And while a male counterpart to the play — which a friend suggested might be dubbed The Dick Soliloquies — has yet to surface, men need not consider themselves outsiders. For the most part, The Vagina Monologues doesn’t rag on men, and any man who wants the inside scoop on his wife’s or girlfriend’s sexual nerve center would do well to attend.

V-Day is so inclusive, in fact, that its national office recently embraced the mission of the Intersex Society of America to raise awareness of Mayer-Rokitansky-Kuster-Hauser Syndrome, a condition in which the vagina is missing or not fully developed, and the subject of one of the play’s funnier and more poignant monologues.

“The V-Day initiative for me is the most organized, compassionate, inclusive organization to heighten awareness around gender violence, a topic that is so common yet so shrouded in secrecy and silence,” says co-director Dawn Johnson, a UVM political science major who also is acting in the show.

Much like departing the birth canal, “You don’t leave The Vagina Monologues the same way you enter them,” Johnson attests. “Whether you realize it or not, you are changed for the better.”

We’ve come a long way, mostly in the wrong direction, since ancient people smeared cave openings with ochre to pay homage to the female womb — the entry point of human life. As Pat Fontaine, an adjunct professor of Women’s Studies at UVM, sees it, The Vagina Monologues helps to restore reverence for women’s nether regions.

“I thought I knew from vaginas,” says Fontaine, “but at last year’s first rehearsal, I got a funny feeling in my solar plexus. Women talking about the beauty, intensity, sadness and gorgeousness emanating from their bodies touched me in a way I had no way of predicting.”

Fontaine, who peppers her e-mails to fellow cast members with the “c word,” says that during the course of the play, “the word vagina, which is so charged, becomes less of a shock word and more of a shared cultural experience.”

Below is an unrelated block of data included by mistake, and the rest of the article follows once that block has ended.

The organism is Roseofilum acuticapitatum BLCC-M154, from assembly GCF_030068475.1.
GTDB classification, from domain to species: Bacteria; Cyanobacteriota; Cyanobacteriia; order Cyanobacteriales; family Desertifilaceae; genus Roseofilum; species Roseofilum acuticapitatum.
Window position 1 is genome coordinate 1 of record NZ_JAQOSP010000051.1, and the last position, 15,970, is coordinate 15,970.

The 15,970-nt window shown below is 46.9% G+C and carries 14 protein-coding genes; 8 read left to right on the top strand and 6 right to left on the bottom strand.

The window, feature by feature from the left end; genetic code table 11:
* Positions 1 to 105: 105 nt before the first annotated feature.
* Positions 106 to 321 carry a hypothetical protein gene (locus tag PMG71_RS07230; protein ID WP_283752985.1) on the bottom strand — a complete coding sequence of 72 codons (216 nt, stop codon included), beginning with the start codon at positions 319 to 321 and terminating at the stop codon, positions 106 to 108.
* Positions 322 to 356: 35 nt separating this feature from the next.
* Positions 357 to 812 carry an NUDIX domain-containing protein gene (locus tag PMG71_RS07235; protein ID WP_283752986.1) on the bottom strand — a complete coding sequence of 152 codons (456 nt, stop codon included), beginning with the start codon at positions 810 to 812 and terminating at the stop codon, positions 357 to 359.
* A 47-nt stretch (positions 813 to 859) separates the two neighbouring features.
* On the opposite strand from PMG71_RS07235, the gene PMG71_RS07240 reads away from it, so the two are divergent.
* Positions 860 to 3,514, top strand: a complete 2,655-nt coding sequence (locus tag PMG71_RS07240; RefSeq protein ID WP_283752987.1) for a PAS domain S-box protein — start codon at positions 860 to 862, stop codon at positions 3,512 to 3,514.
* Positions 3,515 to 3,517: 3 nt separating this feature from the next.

Fontaine says she felt bereft after the show closed last year and consequently is back this year in another role. “One of the best parts is watching the reactions in the audience,” she says. “The play hits people at a visceral level. Their faces flush, they lean forward in their seats, and the temperature in the room goes up about 10 degrees. I’ve never seen another play where the boundaries between the audience and the actors nearly disappear.”

For Fritzie Charne of Queens, New York, getting involved in The Vagina Monologues was a personal challenge and an opportunity to become part of a supportive community of women. Weighing in at more than 200 pounds last June, Charne made a decision to lose weight. By the time she moved to Burlington in August, she was well on her way down the scale. Now nearly 60 pounds lighter, she’s gone from a size 18 to a size 10.

“But I was uncomfortable in my new body,” Charne recalls. “I wasn’t prepared to deal with how men looked at me.” She had gone from shopping for plus sizes at Lane Bryant to the junior racks in Express, but harbored an uneasy feeling that people felt she “didn’t deserve to be there.” Enrolled in a graduate program in student affairs, she made a few friends. But a feeling of connection with kindred spirits eluded her.

When she saw an audition flyer for UVM’s production of The Vagina Monologues, she decided to give it a try. “I thought being in this play with other women might help me to feel more comfortable, and it has,” says Charne. “We all have our own reasons for being involved, and we’re all supportive of each other.”

Shopping for the little black dress to wear for the performance was another morale-builder. “I haven’t worn a dress since 1999,” she says, “and it looks good!”

“As a woman, I couldn’t not be part of this play,” explains Sarah Kenney, development director at the Women’s Rape Crisis Center. “In my job I see the best and worst in people. I see the depths of evil, but I also meet women and men who have overcome incredible obstacles.”

Kenney vows that the play can’t help but draw audiences in. “You see what incredible healing women’s bodies are capable of, and you realize that telling these stories is part of the healing process,” she suggests.

At a recent rehearsal, the women who will give voice and life to The Vagina Monologues sat in a semi-circle on the Ira Allen Chapel stage. Stepping up to the microphone alone, or in twos and threes, their performances were poised and polished. It seemed impossible that only a few have acted before, other than dabbling in high school plays. But in The Vagina Monologues, acting is secondary to delivering the message, that is, “Until the violence stops.”

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Lynda Majarian